Download Summary of Roger`s Disease (aka Ventricular Septal Defect)

yes no Was this document useful for you?
   Thank you for your participation!

* Your assessment is very important for improving the work of artificial intelligence, which forms the content of this project

Document related concepts

Saturated fat and cardiovascular disease wikipedia, lookup

Remote ischemic conditioning wikipedia, lookup

Cardiovascular disease wikipedia, lookup

Cardiac contractility modulation wikipedia, lookup

Quantium Medical Cardiac Output wikipedia, lookup

Mitral insufficiency wikipedia, lookup

Rheumatic fever wikipedia, lookup

Hypertrophic cardiomyopathy wikipedia, lookup

Coronary artery disease wikipedia, lookup

Heart failure wikipedia, lookup

Electrocardiography wikipedia, lookup

Antihypertensive drug wikipedia, lookup

Cardiothoracic surgery wikipedia, lookup

Jatene procedure wikipedia, lookup

Lutembacher's syndrome wikipedia, lookup

Atrial septal defect wikipedia, lookup

Heart arrhythmia wikipedia, lookup

Congenital heart defect wikipedia, lookup

Arrhythmogenic right ventricular dysplasia wikipedia, lookup

Dextro-Transposition of the great arteries wikipedia, lookup

Summary of Roger’s Disease (aka Ventricular Septal Defect)
Presented by: Peter Shalvardjian, Henry Chen, and David Zhao
 A ventricular septal defect is a hole in the wall of the heart (septum) that separates
the left ventricle from the right ventricle
 Roger’s Disease is a CONGENTIAL HEART DISEASE (present at birth).
 Congenital heart defects are errors in the development of the heart structure.
 Larger Ventricular Septal Defects (VSDs) are more dangerous than smaller ones
 Larger VSDs, may result in a dangerous LEFT-TO-RIGHT SHUNT. The shunt
causes the right ventricle to receive more blood than usual. The more blood that is
diverted to the right side of the heart, the harder the lungs and right ventricle must
work to compensate for the problem.
 Eventually, the stress on the overworked right ventricle may cause it to weaken and/or enlarge.
 The lungs can also become congested from constantly receiving more blood than is needed.
 Eventually, the congestion and overwork can lead to ARRHYTHMIAS or even HEART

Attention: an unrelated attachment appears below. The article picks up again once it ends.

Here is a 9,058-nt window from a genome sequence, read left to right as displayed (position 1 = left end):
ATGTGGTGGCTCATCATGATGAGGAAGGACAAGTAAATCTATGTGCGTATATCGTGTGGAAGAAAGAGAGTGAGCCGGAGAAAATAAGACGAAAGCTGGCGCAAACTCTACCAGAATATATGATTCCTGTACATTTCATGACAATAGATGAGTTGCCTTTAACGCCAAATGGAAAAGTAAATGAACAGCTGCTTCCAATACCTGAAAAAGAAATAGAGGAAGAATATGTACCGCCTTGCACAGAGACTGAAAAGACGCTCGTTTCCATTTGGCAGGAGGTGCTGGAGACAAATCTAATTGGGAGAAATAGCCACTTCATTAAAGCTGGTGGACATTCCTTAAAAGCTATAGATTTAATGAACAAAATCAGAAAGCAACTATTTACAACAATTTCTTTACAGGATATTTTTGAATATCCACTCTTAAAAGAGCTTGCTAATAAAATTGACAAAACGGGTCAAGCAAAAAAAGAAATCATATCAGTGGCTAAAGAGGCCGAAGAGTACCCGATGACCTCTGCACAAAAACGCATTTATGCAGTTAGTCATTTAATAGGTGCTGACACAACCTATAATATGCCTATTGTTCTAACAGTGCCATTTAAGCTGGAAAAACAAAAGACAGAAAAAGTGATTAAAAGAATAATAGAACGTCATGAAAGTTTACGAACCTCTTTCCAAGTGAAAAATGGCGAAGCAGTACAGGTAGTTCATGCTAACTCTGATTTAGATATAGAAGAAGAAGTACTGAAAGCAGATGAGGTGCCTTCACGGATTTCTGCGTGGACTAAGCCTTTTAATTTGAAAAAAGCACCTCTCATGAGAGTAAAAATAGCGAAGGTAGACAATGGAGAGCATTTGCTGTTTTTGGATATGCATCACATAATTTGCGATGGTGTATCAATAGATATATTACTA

 Proportional to the size of the defect
 Swelling in legs, abdomen or around the eyes.
 Children with this defect tire easily
 May result in stunted growth
 Bluish tint to the skin, lips, and fingernails (due to inadequate supply of O2)
 Rapid Heart Rate
 Children with VSD tend to suffer more frequent cold and pneumonia, and have a higher rate of
inflammation and infection of the heart (endocarditis).
 First thing they do is listen with a stethoscope for a heart murmur.
 The presence of a heart murmur leads to other tests. Some of these include:
 Chest X-ray – looks at condition of heart (enlarged in VSD) and lungs
 ECG – test helps diagnose heart defects or rhythm problems
 Echocardiogram – uses sound waves to produce a video image of the heart. This
image allows doctors to see if your baby’s heart is abnormal and if it is pumping
 Most small holes close without treatment. If the hole is large or fails to close, the child is usually treated with
DRUGS. Holes that persist and are causing problems in development are corrected by OPEN HEART SURGERY.
 Medications That Keep the Heartbeat Regular – ie. Beta-blockers and digoxin
 Medications that Increase the Strength of the Heart’s Contractions – ie. Digoxin
 Medications that Decrease the Amount of Fluid in the Circulation – reduces volume of
blood that must be pumped. These are called diuretics and include fursemide (Lasix)
 Usually surgery is performed after one year of age (allows time for trial of drug therapy)
 Surgery for a VSD involves plugging or patching the abnormal opening between the ventricles. This usually
involves open-heart surgery, which is done under general anesthesia.
 The doctor uses patches or stitches to close the hole